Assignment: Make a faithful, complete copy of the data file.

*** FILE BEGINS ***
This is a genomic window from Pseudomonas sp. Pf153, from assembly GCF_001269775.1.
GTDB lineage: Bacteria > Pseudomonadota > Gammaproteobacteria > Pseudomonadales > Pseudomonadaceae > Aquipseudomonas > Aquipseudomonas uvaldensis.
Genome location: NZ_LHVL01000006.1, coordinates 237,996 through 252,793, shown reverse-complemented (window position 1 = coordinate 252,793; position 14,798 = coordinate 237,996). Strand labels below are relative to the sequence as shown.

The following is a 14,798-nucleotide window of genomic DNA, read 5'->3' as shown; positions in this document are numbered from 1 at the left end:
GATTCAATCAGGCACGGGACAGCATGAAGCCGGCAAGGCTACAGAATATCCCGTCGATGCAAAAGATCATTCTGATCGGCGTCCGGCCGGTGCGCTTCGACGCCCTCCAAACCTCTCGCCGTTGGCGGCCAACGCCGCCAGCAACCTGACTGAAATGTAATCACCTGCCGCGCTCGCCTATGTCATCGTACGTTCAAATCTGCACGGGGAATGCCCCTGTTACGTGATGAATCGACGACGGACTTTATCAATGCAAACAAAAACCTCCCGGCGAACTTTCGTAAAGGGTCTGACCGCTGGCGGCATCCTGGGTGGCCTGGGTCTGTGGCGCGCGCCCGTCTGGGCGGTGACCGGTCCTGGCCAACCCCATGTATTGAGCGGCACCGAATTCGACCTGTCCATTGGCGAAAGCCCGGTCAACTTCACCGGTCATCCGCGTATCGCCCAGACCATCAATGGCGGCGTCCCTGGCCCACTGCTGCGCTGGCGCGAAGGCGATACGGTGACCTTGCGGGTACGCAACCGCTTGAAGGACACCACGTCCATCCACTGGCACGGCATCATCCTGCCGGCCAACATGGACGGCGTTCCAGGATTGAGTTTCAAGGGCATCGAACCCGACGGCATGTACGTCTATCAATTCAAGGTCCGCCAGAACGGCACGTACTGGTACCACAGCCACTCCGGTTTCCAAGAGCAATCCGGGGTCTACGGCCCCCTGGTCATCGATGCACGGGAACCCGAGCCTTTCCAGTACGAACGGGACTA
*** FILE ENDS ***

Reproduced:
This is a genomic window from Pseudomonas sp. Pf153, from assembly GCF_001269775.1.
GTDB lineage: Bacteria > Pseudomonadota > Gammaproteobacteria > Pseudomonadales > Pseudomonadaceae > Aquipseudomonas > Aquipseudomonas uvaldensis.
Genome location: NZ_LHVL01000006.1, coordinates 237,996 through 252,793, shown reverse-complemented (window position 1 = coordinate 252,793; position 14,798 = coordinate 237,996). Strand labels below are relative to the sequence as shown.

The following is a 14,798-nucleotide window of genomic DNA, read 5'->3' as shown; positions in this document are numbered from 1 at the left end:
GATTCAATCAGGCACGGGACAGCATGAAGCCGGCAAGGCTACAGAATATCCCGTCGATGCAAAAGATCATTCTGATCGGCGTCCGGCCGGTGCGCTTCGACGCCCTCCAAACCTCTCGCCGTTGGCGGCCAACGCCGCCAGCAACCTGACTGAAATGTAATCACCTGCCGCGCTCGCCTATGTCATCGTACGTTCAAATCTGCACGGGGAATGCCCCTGTTACGTGATGAATCGACGACGGACTTTATCAATGCAAACAAAAACCTCCCGGCGAACTTTCGTAAAGGGTCTGACCGCTGGCGGCATCCTGGGTGGCCTGGGTCTGTGGCGCGCGCCCGTCTGGGCGGTGACCGGTCCTGGCCAACCCCATGTATTGAGCGGCACCGAATTCGACCTGTCCATTGGCGAAAGCCCGGTCAACTTCACCGGTCATCCGCGTATCGCCCAGACCATCAATGGCGGCGTCCCTGGCCCACTGCTGCGCTGGCGCGAAGGCGATACGGTGACCTTGCGGGTACGCAACCGCTTGAAGGACACCACGTCCATCCACTGGCACGGCATCATCCTGCCGGCCAACATGGACGGCGTTCCAGGATTGAGTTTCAAGGGCATCGAACCCGACGGCATGTACGTCTATCAATTCAAGGTCCGCCAGAACGGCACGTACTGGTACCACAGCCACTCCGGTTTCCAAGAGCAATCCGGGGTCTACGGCCCCCTGGTCATCGATGCACGGGAACCCGAGCCTTTCCAGTACGAACGGGACTA